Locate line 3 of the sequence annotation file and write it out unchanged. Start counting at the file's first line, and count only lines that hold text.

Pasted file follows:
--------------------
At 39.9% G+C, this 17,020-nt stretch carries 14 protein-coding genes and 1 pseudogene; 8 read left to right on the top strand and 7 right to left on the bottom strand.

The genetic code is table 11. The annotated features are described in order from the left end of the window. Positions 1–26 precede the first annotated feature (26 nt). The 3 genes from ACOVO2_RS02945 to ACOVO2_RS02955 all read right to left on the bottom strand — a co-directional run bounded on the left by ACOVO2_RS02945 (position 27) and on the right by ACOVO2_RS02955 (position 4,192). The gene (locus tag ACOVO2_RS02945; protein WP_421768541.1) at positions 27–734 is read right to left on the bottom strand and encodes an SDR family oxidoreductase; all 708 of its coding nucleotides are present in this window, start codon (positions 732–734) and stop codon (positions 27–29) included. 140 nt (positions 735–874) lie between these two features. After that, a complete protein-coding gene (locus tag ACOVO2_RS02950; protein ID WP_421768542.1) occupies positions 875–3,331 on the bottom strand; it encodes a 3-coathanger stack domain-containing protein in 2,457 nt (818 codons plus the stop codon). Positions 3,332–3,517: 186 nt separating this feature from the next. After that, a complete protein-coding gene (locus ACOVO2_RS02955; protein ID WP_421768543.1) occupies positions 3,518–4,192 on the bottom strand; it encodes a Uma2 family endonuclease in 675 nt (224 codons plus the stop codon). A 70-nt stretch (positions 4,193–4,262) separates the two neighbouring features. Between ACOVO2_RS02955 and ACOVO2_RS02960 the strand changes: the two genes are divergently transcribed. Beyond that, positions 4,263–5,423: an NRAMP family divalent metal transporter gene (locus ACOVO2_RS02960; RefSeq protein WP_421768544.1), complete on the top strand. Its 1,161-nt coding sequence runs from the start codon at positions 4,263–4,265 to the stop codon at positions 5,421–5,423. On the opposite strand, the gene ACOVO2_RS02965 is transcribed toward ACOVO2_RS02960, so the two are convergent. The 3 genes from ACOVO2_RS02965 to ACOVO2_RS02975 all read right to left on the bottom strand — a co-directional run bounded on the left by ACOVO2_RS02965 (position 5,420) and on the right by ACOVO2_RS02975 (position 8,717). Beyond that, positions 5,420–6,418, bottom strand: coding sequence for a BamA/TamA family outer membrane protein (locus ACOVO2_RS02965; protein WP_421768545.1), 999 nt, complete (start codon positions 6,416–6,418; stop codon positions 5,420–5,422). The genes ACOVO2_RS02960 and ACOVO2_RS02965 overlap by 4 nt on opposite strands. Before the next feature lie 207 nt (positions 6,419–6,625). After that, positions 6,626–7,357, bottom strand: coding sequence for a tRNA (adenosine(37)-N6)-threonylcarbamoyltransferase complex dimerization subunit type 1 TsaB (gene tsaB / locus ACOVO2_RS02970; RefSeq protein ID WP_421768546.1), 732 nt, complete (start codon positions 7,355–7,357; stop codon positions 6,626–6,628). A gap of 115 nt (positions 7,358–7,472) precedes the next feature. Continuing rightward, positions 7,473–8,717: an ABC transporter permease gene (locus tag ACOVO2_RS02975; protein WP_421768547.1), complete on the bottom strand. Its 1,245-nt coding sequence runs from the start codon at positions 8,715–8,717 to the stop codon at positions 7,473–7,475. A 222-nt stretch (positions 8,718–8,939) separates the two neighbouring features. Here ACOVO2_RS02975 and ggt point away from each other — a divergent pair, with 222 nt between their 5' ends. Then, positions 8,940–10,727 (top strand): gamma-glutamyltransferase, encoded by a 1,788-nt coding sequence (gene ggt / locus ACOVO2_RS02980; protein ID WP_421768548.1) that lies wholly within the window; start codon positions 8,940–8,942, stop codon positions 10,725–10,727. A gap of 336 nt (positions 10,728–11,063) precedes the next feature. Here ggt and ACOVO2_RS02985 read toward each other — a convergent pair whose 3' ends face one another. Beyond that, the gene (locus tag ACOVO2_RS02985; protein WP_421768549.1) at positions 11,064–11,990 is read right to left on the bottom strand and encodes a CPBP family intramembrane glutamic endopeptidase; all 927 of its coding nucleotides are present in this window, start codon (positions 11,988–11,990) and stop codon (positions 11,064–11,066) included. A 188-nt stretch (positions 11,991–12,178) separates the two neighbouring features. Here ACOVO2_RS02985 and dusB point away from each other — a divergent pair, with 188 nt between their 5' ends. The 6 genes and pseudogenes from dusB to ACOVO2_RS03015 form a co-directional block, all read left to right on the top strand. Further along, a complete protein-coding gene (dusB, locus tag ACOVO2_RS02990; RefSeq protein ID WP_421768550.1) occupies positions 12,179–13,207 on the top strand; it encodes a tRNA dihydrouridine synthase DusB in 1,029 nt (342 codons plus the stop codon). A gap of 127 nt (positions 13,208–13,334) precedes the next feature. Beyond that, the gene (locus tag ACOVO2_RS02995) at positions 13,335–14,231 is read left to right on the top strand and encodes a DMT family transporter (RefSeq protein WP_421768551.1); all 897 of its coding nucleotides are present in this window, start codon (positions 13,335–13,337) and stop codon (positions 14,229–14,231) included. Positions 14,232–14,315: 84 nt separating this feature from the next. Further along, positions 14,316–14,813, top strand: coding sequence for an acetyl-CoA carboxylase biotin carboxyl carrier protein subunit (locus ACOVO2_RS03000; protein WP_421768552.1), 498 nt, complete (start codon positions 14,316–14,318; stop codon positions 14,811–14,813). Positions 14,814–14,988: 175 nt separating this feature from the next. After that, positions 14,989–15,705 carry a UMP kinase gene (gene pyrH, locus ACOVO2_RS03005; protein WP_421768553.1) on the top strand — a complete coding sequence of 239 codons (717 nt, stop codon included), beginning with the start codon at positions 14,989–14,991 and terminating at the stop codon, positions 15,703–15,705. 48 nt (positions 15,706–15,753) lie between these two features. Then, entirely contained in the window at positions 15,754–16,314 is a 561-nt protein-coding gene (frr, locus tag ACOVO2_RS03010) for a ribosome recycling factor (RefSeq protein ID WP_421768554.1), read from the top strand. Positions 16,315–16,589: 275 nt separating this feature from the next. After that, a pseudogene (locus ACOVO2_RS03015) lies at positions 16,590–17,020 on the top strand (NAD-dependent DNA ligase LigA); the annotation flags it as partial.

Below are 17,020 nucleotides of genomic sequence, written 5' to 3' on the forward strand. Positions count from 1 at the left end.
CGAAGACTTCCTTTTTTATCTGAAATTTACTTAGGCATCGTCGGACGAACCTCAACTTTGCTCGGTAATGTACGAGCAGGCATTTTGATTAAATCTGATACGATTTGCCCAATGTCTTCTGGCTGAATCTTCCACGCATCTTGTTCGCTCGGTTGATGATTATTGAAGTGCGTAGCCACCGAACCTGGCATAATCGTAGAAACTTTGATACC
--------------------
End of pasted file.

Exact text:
Below are 17,020 nucleotides of genomic sequence, written 5' to 3' on the forward strand. Positions count from 1 at the left end.